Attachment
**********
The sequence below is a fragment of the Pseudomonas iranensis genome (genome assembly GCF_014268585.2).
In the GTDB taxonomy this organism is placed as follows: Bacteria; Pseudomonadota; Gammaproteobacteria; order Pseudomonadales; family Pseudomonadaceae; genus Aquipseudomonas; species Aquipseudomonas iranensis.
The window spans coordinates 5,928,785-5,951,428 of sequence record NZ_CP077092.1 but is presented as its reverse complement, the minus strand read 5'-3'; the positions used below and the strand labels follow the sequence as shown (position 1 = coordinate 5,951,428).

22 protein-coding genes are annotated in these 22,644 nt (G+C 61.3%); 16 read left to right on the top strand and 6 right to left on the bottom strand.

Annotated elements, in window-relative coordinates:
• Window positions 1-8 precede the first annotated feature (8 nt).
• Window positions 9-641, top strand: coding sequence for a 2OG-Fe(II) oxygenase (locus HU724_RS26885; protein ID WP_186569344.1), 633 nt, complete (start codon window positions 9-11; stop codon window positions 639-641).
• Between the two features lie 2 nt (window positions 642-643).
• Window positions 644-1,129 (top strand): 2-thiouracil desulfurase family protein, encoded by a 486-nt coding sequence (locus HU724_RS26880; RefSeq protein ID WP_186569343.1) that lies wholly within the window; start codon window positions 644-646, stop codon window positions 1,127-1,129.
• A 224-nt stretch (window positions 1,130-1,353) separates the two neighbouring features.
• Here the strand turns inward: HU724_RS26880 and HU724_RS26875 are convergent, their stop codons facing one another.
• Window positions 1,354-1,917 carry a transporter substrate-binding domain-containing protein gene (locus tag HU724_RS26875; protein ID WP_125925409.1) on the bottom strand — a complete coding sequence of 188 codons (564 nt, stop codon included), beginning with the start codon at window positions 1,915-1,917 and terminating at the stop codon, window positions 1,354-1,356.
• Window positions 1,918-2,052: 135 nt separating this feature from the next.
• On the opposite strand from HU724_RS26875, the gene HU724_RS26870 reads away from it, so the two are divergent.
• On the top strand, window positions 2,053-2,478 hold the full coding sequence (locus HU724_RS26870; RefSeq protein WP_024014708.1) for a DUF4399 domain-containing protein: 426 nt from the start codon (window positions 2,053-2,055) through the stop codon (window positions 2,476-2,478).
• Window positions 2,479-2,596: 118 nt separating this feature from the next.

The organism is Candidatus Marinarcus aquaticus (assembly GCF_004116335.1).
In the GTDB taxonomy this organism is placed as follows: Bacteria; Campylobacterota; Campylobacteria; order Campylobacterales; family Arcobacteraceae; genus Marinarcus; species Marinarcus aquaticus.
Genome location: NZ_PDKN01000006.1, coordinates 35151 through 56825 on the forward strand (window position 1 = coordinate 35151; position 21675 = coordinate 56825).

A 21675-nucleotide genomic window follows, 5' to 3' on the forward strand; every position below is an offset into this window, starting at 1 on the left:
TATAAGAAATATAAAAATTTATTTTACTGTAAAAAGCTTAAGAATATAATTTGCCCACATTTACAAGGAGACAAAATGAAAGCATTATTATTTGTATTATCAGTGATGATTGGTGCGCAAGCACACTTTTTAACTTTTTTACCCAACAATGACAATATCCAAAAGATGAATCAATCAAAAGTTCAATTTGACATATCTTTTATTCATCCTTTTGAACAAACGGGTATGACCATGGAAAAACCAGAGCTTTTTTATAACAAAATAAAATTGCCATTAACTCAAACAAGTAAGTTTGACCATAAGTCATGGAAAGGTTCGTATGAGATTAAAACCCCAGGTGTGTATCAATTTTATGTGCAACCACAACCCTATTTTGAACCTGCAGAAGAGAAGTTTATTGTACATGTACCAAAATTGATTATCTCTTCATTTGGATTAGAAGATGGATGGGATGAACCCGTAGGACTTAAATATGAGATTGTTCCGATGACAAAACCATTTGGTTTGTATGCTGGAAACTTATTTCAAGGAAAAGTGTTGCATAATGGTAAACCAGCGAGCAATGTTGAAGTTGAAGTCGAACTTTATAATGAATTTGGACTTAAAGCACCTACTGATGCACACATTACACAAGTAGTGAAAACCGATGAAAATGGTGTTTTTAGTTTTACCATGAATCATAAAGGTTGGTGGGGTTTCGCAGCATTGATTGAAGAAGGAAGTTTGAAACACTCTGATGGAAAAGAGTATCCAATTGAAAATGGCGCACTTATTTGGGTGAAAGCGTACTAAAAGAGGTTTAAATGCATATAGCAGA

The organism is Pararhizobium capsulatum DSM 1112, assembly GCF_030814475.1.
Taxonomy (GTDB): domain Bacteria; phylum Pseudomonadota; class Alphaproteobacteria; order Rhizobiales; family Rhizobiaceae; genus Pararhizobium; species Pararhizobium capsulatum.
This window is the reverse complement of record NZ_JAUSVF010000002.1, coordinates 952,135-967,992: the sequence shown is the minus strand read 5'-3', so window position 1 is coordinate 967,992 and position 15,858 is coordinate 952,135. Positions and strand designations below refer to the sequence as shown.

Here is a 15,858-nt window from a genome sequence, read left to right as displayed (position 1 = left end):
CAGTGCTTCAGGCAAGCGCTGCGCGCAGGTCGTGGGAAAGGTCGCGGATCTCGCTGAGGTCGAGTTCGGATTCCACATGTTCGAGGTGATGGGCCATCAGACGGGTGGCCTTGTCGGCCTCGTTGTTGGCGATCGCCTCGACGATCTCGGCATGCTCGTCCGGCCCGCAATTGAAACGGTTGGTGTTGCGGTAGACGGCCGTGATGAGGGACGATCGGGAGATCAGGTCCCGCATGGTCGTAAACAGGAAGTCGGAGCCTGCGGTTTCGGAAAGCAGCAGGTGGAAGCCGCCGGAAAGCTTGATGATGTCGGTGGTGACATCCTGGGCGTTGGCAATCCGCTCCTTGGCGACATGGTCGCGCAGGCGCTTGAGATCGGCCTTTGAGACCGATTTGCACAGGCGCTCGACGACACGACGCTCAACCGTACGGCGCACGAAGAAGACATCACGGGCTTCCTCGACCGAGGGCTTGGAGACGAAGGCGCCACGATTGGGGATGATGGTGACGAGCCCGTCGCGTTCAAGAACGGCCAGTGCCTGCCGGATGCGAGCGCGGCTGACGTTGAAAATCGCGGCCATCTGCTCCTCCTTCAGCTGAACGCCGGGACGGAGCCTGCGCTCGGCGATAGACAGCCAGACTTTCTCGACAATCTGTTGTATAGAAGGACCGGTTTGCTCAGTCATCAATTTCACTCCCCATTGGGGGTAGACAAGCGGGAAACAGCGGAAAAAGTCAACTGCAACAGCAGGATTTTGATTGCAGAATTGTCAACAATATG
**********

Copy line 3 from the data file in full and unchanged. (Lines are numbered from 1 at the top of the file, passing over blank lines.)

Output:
The window spans coordinates 5,928,785-5,951,428 of sequence record NZ_CP077092.1 but is presented as its reverse complement, the minus strand read 5'-3'; the positions used below and the strand labels follow the sequence as shown (position 1 = coordinate 5,951,428).